Webinar: Coastal Reservoirs
Moving from water 'shortage' to water 'storage'.
Securing adequate water supplies to meet the needs of ever‐growing coastal populations is a major challenge faced by water authorities across the world. Improved coastal reservoir design harnesses flood water from sea, without the need for desalination.
Date: Thursday, 11 January 2018
Contact: Trevor Pillar email@example.com
Resources: Webcasts and other documents will be available here
Technology & Innovation
11 Jan 2018
Research undertaken at the University of Wollongong (UOW) over the past decade or so, has led to the development of a novel solution approach that shift the focus of the world’s water problem from “water shortage” to “water storage”. This solution approach involves an improved coastal reservoir (CR) design that harnesses flood water from sea, at a fraction of the cost of the desalination technologies currently being used.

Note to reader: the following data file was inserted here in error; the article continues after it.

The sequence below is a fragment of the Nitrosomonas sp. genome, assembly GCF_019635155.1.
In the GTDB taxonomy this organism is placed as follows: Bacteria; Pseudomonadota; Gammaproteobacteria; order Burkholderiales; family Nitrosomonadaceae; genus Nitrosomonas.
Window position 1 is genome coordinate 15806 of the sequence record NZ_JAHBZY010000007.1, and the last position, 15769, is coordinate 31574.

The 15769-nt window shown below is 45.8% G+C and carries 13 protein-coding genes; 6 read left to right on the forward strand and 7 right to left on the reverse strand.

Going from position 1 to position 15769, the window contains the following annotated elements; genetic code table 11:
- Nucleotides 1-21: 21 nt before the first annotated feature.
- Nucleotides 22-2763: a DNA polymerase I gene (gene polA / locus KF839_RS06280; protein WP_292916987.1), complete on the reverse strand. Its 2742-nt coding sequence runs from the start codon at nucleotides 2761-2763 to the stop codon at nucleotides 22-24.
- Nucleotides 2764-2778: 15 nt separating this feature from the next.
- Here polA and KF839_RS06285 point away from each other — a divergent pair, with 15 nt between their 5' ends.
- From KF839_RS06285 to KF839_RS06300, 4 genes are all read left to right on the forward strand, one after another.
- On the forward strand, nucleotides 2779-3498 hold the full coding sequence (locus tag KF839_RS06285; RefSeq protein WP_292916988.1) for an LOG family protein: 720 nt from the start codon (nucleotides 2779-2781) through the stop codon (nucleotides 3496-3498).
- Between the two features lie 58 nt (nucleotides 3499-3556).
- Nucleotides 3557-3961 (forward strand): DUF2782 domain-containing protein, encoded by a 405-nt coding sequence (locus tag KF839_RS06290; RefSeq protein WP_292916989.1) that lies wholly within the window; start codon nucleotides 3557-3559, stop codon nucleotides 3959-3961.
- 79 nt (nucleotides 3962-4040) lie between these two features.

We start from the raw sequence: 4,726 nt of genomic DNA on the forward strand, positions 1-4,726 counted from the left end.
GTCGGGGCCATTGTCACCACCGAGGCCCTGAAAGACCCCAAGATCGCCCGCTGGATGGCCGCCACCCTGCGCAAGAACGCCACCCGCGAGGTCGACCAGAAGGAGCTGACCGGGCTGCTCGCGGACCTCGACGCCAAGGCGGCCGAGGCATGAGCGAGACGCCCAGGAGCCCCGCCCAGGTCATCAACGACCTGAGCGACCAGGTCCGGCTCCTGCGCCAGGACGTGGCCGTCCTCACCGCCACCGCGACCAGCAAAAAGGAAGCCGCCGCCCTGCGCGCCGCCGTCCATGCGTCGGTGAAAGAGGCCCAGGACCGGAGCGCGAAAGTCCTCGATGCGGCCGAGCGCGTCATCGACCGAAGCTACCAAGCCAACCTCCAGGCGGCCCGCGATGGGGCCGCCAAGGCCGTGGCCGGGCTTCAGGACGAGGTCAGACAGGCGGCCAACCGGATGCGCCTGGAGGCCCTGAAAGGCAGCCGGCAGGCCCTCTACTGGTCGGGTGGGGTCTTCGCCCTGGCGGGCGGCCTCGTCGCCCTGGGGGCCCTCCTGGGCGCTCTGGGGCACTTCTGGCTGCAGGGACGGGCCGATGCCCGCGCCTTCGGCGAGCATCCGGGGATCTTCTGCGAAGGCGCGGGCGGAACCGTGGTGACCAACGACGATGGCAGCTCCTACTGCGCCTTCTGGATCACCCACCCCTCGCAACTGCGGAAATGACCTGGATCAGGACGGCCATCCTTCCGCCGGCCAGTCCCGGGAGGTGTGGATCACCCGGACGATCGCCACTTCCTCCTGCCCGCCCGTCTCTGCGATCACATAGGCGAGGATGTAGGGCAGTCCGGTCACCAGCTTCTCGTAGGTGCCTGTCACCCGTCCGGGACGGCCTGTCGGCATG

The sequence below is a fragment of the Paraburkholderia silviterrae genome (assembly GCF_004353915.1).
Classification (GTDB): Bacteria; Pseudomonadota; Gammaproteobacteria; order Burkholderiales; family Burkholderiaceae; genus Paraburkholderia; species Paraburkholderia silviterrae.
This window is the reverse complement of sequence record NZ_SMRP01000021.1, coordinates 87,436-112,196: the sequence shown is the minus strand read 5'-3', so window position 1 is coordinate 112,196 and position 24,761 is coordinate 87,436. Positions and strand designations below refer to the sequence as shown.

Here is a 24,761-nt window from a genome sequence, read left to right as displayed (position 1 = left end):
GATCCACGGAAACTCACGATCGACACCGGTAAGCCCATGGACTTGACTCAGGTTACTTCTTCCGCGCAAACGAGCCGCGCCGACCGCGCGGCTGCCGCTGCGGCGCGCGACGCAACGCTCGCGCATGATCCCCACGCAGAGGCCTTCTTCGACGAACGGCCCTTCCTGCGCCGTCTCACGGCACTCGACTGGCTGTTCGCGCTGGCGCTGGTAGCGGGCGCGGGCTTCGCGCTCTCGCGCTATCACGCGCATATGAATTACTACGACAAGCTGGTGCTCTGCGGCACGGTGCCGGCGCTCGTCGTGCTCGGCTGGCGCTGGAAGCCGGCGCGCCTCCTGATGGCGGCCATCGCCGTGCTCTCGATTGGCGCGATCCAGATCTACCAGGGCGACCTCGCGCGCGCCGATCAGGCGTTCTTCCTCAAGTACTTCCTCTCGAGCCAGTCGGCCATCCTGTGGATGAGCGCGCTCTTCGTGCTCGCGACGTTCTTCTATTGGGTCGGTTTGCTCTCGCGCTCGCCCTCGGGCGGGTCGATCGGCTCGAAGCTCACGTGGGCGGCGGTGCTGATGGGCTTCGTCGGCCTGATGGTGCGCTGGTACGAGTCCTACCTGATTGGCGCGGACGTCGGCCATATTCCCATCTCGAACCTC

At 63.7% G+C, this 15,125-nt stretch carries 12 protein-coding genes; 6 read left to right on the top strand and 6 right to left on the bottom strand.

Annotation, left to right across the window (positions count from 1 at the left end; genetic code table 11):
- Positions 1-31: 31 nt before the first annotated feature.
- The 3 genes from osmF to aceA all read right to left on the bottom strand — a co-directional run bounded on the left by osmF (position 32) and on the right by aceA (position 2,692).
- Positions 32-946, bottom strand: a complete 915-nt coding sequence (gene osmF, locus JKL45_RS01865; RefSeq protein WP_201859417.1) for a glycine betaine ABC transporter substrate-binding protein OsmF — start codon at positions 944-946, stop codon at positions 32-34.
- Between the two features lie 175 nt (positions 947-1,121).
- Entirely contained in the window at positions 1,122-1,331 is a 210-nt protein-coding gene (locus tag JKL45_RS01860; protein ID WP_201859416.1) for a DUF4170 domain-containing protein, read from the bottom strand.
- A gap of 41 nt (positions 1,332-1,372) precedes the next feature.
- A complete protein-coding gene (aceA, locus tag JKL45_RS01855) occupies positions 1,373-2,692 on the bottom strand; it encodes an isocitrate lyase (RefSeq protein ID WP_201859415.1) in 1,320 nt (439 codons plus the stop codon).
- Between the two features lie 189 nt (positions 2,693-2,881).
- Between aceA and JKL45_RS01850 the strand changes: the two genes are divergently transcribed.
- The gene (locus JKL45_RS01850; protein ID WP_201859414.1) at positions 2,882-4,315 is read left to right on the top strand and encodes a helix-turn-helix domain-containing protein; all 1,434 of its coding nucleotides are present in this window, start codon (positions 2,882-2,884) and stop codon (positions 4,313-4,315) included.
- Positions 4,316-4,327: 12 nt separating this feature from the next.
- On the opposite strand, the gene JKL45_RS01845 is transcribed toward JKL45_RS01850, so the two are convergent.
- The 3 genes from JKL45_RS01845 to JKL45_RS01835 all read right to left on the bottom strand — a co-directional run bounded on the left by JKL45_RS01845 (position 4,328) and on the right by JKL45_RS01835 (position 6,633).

This improved design also addresses most of the limitations associated with the previous generation of CRs that have been adopted in several countries; for example, the Marina Barrage in Singapore, Plover Cove in Hong Kong and Sihwa Lake in South Korea.
Building on its pioneering work in this area and its reputation for ground‐breaking research, UOW has taken a crucial step to expedite the development of CRs by setting up the world’s first‐of‐its kind Centre for Coastal Reservoir Research (CCRR). Through this ambitious initiative, UOW has been able to assemble a strong multidisciplinary research team with vast experience and reputation in all requisite areas, including: geotechnical and structural engineering; water quality and environmental engineering; systems engineering and risk analysis; and modelling and simulation. This has also meant that CCRR is now in a position to contribute to any future CR development efforts with the following capabilities.
This Webinar is a precursor for the International Workshop on Coastal Reservoirs at University of Wollongong Wed 24th – Thurs 25th Jan 2018.
Coastal Reservoir technology may provide sufficient, high-quality and affordable water to the world with minimum environmental/social impacts.
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